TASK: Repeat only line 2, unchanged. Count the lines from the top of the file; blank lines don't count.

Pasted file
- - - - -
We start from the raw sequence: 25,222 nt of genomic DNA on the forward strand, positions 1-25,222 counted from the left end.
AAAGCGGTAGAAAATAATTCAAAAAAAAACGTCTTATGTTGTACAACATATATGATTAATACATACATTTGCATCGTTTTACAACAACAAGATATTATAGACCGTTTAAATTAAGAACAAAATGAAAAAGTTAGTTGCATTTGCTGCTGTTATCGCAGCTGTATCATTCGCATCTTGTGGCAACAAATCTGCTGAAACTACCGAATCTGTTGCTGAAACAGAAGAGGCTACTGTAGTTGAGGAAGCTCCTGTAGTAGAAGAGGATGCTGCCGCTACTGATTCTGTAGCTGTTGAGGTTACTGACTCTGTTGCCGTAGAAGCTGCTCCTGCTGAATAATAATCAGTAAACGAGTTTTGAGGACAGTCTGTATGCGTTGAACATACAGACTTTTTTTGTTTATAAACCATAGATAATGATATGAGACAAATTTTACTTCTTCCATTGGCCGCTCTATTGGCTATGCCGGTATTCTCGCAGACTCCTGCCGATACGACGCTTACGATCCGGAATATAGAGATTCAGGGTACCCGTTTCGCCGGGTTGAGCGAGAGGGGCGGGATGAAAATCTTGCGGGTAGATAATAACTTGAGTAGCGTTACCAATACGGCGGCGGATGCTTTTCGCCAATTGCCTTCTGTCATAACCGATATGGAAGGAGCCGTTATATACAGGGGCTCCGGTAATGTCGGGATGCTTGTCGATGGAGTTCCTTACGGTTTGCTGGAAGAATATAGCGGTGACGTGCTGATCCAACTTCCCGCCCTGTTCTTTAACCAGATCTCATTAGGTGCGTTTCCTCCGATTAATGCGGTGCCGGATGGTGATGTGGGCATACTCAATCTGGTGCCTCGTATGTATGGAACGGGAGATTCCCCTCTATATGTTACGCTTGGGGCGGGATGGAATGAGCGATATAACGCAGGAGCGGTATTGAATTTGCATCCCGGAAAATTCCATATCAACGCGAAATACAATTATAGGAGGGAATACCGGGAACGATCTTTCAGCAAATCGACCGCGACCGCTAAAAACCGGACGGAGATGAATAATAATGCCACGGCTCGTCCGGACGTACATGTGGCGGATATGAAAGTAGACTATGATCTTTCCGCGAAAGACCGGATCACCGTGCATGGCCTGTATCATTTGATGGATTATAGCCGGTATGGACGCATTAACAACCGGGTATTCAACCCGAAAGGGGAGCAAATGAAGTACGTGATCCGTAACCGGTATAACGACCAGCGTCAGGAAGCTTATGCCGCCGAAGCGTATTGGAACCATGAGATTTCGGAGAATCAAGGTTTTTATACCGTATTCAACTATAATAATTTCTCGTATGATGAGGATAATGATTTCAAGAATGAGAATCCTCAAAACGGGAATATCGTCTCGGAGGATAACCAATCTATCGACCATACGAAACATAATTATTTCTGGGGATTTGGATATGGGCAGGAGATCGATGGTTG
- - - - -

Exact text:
AAAGCGGTAGAAAATAATTCAAAAAAAAACGTCTTATGTTGTACAACATATATGATTAATACATACATTTGCATCGTTTTACAACAACAAGATATTATAGACCGTTTAAATTAAGAACAAAATGAAAAAGTTAGTTGCATTTGCTGCTGTTATCGCAGCTGTATCATTCGCATCTTGTGGCAACAAATCTGCTGAAACTACCGAATCTGTTGCTGAAACAGAAGAGGCTACTGTAGTTGAGGAAGCTCCTGTAGTAGAAGAGGATGCTGCCGCTACTGATTCTGTAGCTGTTGAGGTTACTGACTCTGTTGCCGTAGAAGCTGCTCCTGCTGAATAATAATCAGTAAACGAGTTTTGAGGACAGTCTGTATGCGTTGAACATACAGACTTTTTTTGTTTATAAACCATAGATAATGATATGAGACAAATTTTACTTCTTCCATTGGCCGCTCTATTGGCTATGCCGGTATTCTCGCAGACTCCTGCCGATACGACGCTTACGATCCGGAATATAGAGATTCAGGGTACCCGTTTCGCCGGGTTGAGCGAGAGGGGCGGGATGAAAATCTTGCGGGTAGATAATAACTTGAGTAGCGTTACCAATACGGCGGCGGATGCTTTTCGCCAATTGCCTTCTGTCATAACCGATATGGAAGGAGCCGTTATATACAGGGGCTCCGGTAATGTCGGGATGCTTGTCGATGGAGTTCCTTACGGTTTGCTGGAAGAATATAGCGGTGACGTGCTGATCCAACTTCCCGCCCTGTTCTTTAACCAGATCTCATTAGGTGCGTTTCCTCCGATTAATGCGGTGCCGGATGGTGATGTGGGCATACTCAATCTGGTGCCTCGTATGTATGGAACGGGAGATTCCCCTCTATATGTTACGCTTGGGGCGGGATGGAATGAGCGATATAACGCAGGAGCGGTATTGAATTTGCATCCCGGAAAATTCCATATCAACGCGAAATACAATTATAGGAGGGAATACCGGGAACGATCTTTCAGCAAATCGACCGCGACCGCTAAAAACCGGACGGAGATGAATAATAATGCCACGGCTCGTCCGGACGTACATGTGGCGGATATGAAAGTAGACTATGATCTTTCCGCGAAAGACCGGATCACCGTGCATGGCCTGTATCATTTGATGGATTATAGCCGGTATGGACGCATTAACAACCGGGTATTCAACCCGAAAGGGGAGCAAATGAAGTACGTGATCCGTAACCGGTATAACGACCAGCGTCAGGAAGCTTATGCCGCCGAAGCGTATTGGAACCATGAGATTTCGGAGAATCAAGGTTTTTATACCGTATTCAACTATAATAATTTCTCGTATGATGAGGATAATGATTTCAAGAATGAGAATCCTCAAAACGGGAATATCGTCTCGGAGGATAACCAATCTATCGACCATACGAAACATAATTATTTCTGGGGATTTGGATATGGGCAGGAGATCGATGGTTG